Bodystorming Artificial Intelligence in Civic Tech

Date and Time: Tuesday, August 20, 2:00–3:30pm Pacific Time

Location: East Wing Music Hall, Santa Monica College Performing Arts Center (on-site only)

⭐ Pre-registration is required for this session! The session is free but capacity is limited. Sign up in Los Angeles when you pick up your badge at the information desk on Sunday or Monday morning.

Created and facilitated by:

Jane Park Storm, Senior Principal Design Researcher, Coforma
Daniela Jones, Senior Design Researcher, Coforma

Ethnography allows us to step into the shoes of others, recognizing patterns and predicting human behavior. But what about non-humans– especially unpredictable technologies like generative AI? Using a method known as bodystorming, we will employ an improv-inspired approach to play, empathize with, and embody AI. Where humans are able to say no, AI hallucinates. However, by incorporating improv’s “yes, and,” principle, we will physically embody AI in a way that garners likeness and empathy with AI models, allowing us to not only demonstrate the risks and possibilities of AI, but to generate a new framework for examining other possible futures

Jane Park Storm is a design and research leader that builds consensus and drives results. She has 16 years of experience in the nonprofit and government sectors, designing and executing socially innovative programs and products committed to realizing the full potential of digital technologies for positive global and civic impact. She has a B.A. in Philosophy and Minor in Creative Writing from U.C. Berkeley, and is the former Director of Product and Research at Creative Commons.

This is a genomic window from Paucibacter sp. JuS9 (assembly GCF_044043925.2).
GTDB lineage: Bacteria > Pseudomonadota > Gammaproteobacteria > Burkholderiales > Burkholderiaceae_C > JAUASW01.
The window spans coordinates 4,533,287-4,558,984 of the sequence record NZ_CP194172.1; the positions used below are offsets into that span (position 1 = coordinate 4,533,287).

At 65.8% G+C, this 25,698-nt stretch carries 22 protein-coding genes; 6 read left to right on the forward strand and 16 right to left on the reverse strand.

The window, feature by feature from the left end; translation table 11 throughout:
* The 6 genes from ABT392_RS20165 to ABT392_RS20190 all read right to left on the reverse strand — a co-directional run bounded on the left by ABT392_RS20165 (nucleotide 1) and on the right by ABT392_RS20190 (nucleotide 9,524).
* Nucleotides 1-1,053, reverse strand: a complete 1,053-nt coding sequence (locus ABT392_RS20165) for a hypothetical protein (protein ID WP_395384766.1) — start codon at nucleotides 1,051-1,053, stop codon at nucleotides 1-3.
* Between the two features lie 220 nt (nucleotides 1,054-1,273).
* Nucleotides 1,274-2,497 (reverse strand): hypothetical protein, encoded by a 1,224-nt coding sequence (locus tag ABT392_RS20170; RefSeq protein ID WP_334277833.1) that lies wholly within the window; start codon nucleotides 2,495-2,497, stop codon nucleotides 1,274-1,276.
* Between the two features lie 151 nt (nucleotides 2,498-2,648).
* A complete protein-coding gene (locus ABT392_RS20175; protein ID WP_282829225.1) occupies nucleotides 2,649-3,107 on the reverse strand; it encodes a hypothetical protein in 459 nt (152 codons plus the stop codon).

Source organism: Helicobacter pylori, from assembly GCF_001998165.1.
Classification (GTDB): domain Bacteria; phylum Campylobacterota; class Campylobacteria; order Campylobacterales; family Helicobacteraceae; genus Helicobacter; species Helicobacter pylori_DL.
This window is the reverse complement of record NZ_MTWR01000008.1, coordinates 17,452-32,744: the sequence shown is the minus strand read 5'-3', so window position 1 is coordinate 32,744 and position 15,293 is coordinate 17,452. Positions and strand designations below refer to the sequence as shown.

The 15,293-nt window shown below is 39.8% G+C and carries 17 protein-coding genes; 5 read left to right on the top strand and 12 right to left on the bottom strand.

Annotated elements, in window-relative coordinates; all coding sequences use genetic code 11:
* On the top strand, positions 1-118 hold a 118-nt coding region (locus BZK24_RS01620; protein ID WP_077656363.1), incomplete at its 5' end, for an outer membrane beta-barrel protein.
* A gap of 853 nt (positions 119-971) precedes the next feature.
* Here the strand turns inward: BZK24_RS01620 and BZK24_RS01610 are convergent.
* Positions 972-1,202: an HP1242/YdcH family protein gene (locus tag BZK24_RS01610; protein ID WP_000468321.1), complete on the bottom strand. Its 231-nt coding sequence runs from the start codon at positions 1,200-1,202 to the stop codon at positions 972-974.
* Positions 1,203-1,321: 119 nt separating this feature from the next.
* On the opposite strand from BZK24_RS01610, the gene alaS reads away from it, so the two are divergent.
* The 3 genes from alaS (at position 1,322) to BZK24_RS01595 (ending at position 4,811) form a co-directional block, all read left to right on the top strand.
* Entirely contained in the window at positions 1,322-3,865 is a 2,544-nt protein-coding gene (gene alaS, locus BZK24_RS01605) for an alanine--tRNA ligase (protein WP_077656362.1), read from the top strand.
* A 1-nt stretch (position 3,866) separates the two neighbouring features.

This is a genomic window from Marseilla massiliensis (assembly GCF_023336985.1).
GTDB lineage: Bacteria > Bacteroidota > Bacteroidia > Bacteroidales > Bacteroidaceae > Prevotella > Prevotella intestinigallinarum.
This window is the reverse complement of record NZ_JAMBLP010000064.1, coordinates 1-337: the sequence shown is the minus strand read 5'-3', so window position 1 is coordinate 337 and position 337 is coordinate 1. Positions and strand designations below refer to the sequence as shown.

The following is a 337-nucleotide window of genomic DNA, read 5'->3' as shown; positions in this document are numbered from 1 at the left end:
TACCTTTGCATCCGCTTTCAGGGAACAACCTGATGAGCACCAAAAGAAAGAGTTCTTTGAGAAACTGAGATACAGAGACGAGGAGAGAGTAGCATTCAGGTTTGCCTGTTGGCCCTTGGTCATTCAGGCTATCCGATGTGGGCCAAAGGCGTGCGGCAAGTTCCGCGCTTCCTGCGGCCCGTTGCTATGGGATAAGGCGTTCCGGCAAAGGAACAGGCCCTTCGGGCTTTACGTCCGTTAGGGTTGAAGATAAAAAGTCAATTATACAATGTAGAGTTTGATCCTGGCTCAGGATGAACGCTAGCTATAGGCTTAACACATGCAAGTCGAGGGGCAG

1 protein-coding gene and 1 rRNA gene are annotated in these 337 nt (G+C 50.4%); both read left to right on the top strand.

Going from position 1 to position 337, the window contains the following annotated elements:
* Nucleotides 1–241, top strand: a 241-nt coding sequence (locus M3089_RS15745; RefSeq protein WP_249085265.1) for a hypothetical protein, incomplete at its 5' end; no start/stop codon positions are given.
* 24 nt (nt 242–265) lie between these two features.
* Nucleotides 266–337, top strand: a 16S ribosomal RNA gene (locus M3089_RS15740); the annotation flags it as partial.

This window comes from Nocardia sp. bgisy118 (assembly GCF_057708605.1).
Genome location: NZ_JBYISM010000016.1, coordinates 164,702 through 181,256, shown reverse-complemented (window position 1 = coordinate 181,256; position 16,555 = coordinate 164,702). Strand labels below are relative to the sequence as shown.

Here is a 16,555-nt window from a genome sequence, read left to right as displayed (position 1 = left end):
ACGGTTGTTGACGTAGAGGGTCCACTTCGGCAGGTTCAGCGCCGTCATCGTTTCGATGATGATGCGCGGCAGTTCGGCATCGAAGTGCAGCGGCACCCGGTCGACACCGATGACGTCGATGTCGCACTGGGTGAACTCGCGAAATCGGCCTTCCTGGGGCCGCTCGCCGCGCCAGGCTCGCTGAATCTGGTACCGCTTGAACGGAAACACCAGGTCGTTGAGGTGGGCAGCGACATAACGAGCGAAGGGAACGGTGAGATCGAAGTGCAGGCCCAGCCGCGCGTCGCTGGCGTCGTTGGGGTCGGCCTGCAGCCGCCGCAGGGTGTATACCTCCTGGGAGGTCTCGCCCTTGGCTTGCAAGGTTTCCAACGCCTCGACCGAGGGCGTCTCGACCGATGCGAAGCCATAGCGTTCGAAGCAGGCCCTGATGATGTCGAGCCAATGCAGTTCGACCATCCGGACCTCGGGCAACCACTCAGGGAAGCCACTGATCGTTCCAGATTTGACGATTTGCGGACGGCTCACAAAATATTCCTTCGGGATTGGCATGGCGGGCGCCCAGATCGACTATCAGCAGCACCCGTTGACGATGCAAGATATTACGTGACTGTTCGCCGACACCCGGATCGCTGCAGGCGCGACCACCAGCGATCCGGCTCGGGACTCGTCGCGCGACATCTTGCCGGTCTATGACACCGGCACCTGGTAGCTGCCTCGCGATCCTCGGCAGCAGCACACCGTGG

Daniela Jones is a researcher and behavioral designer with eight years of experience in strategic design, ranging from business development and client management at design consultancy Designit to leading the development of the research practice at a multinational corporation as the company’s first UX researcher. She has an M.S. in Behavioral and Decision Sciences from the University of Pennsylvania and a B.A. in Psychology from the University of Virginia.